Plastic-free Me: The (almost) plastic-free pizza

My bread maker turns one year old this week!

I know! You must all be thinking that it’s non-stop celebrating just now – what with me only having put the champagne away after my 100th post, just days ago 😉 What a crazy time!!

Anyway, I do think my bread maker deserves a post of its own. It was one of those pieces of kit that we debated over buying. I very much wanted one as I felt I needed more control over the ingredients that went into my bread (or rather, the bread that my children would eat – let’s face it, I’d not given a stuff about the rubbish that is in a supermarket loaf until my precious babies came along!) My other half agreed, but I knew we were both silently acknowledging that we’ve ebay-ed more almost-new stuff than we care to admit to, when the novelty has worn off.

Still, I really really thought we’d use it and – hooray! – for once I was right. That shiny new white appliance we brought home a year ago, now proudly sports smudges and grease from the number of loaves of bread it’s made (I estimate over 100).

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It is a multi-talented monster of a machine, and, as well as making bread, it can also do marmalade, jam, cake mix and pizza dough. In my family, we all love the pizza it helps us to make. The other day, I wondered if it might help me to make a plastic-free pizza so that, if nothing else, we can have this delicious (and not entirely unhealthy) treat during Plastic Free July.


Once again however, I got close, but no cigar! I was beaten by some ‘plasticy’ materials in the packaging of some of the ingredients. Here’s what I used:

Water (tap)
Butter (paper and foil packaging, but there’s plastic in there, discovered when I soaked it and ripped it apart)
Sugar (paper bag)
Salt (this can be bought in exclusively cardboard packaging from Lidles, I believe – thanks @polytheenpam !)
Strong white bread flour (paper bag)
Fast action yeast (dubious foil bag which I am convinced has plastic in it)

Tomato sauce
Olive oil (I still haven’t been to the deli to buy this plastic-free, but I have time!)
Onion, garlic, fresh tomatoes (all plastic-free from my veg-box)
Tomato puree (glass jar, but plastic lid)
Caster sugar (paper bag)
Lemon juice (from lemon, bought loose)
Black pepper (bought in glass spice jar, but with plastic lid)

Cheese (I have yet to search out somewhere I can buy this packaging free, but I haven’t asked around – please leave a comment if you know anywhere in or around Edinburgh!)

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I reckon I could easily ditch the pepper for July and even leave out the tomato puree if I chucked in a few more tomatoes and drained the excess juice off – what do you think?

This would be the plastic waste that would result:

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A 20th of the yeast packet, a tbsp worth of the butter & quarter of the cheese wrapper

You can see from the photo that I teamed my pizza with sweetcorn from a clearly plastic-lined tin, so that will have to go too during July too!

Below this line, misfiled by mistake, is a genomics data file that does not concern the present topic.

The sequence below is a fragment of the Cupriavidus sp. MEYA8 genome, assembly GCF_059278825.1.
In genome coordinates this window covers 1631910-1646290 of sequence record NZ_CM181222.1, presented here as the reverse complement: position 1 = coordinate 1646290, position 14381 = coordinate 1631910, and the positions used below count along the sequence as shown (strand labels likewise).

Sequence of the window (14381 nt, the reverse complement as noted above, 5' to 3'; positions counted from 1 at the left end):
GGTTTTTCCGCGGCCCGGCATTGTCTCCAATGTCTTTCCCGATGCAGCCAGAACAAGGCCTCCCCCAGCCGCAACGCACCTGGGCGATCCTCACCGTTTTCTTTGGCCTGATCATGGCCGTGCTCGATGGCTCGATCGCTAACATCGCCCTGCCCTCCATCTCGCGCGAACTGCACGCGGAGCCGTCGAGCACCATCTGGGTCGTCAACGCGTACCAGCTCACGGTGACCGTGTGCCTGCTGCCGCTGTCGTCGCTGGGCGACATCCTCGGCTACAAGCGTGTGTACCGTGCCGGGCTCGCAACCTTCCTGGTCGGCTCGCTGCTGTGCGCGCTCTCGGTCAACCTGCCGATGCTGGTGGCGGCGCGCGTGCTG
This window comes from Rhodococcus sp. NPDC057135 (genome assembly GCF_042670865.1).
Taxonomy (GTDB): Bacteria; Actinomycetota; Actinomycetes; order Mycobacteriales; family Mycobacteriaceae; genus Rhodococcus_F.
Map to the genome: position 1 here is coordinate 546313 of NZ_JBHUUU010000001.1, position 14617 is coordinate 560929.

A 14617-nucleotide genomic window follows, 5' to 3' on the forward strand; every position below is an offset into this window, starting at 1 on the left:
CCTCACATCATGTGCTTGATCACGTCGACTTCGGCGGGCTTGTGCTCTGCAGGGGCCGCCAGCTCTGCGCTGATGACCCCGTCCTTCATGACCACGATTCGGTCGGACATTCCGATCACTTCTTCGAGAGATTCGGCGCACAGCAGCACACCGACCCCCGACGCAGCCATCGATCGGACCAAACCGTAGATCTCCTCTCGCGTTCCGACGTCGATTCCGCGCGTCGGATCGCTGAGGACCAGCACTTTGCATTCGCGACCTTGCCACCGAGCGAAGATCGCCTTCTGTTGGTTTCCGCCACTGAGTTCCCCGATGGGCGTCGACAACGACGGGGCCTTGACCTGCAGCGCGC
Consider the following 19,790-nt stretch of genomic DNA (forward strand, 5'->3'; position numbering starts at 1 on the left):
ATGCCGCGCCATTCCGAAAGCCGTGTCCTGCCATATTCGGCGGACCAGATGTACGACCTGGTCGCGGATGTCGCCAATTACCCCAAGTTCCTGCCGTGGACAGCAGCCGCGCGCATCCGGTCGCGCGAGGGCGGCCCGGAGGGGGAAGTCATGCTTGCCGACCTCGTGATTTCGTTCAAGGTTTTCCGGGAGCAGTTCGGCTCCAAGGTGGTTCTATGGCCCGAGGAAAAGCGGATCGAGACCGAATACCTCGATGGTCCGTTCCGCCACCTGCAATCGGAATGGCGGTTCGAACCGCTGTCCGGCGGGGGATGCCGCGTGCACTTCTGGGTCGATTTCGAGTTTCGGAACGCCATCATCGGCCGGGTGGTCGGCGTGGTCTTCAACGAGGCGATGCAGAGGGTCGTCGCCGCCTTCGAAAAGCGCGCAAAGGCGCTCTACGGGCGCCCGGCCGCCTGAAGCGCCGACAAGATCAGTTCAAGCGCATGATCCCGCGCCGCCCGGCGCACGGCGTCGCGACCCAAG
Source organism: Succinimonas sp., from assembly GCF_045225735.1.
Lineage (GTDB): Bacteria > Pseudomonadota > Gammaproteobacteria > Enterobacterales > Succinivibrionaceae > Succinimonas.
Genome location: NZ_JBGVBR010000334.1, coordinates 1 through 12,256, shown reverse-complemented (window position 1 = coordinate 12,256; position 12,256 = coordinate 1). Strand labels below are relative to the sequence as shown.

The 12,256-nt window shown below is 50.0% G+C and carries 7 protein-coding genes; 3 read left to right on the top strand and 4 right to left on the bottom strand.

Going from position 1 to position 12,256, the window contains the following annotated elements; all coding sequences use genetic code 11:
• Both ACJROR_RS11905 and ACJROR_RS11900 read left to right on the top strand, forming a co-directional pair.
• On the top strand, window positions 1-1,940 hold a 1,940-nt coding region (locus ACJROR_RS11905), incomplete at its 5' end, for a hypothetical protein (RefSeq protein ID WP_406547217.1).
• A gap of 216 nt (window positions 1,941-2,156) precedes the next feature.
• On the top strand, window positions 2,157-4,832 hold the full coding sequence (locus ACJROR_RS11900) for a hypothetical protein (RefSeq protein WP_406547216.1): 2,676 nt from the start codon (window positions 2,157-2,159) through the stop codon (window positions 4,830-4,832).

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Hmmm, maybe it’d be better to just go to Pizza Hut and not ask any questions!! 😉


15 thoughts on “Plastic-free Me: The (almost) plastic-free pizza

  1. I love the plastic free July Challenge idea – it is probably a bit late to join in fully but its definitely got me thinking about how much plastic comes in through our front door.

    Regarding cheese – could you not take your own container to a deli or a deli portion of a major supermarket and ask them to cut you off however much you need and stick the label on the container. I think that Zero Waste Chef who is almost entirely plastic free all the time does something similar, maybe you could ask her?

    Her blog is over here:

    • Yes, I must get in touch!

      Thanks for the suggestion. I must get on to it. Was at the supermarket last week and thought about asking but just wasn’t in the mood for discussing being plastic-free to someone who might never have thought of the concept!

  2. I make my own tomato purée ( which I freeze every year – we are still eating it from last summer. You can buy fresh corn on the cob (packed in its own leaves!) and you can get your cheese from a deli. On pizza, I use Morbier rather than Mozzarella and our lovely local cheese shop sells it wrapped in waxed paper. I never use butter in breads, only olive or sunflower oil (glass bottles, but a plastic pourer). As for yeast, I have no answer… even fresh yeast comes wrapped in plastic.

    • Thanks for all of this useful info. Making tomato puree sounds like a better idea than just draining tomatoes! I need to get myself round a few cheese shops, I reckon I should be able to get in plastic-free with a bit of research. Saying that, I should probably have got on to that research a bit earlier!!

  3. fantastic achievement – well done you! I second Becky’s comment – I take my own reusable container to the deli for cheese.

    On another note; it still has a plastic lid, but I’m sure doves farm do small tins of yeast which would at least reduce the plastic packaging.

    However, a baker will probably give you live yeast for free – it’s worth asking friendly local. You could go armed with some greaseproof paper then need to get it home to the fridge. Alternatively for a pizza base, self raising flour can work well.

  4. I totally forgot – regarding yeast. Why not ditch it and make a scone based pizza. I prefer scone based pizza. It is richer and totally non-authentic but it is heavenly!

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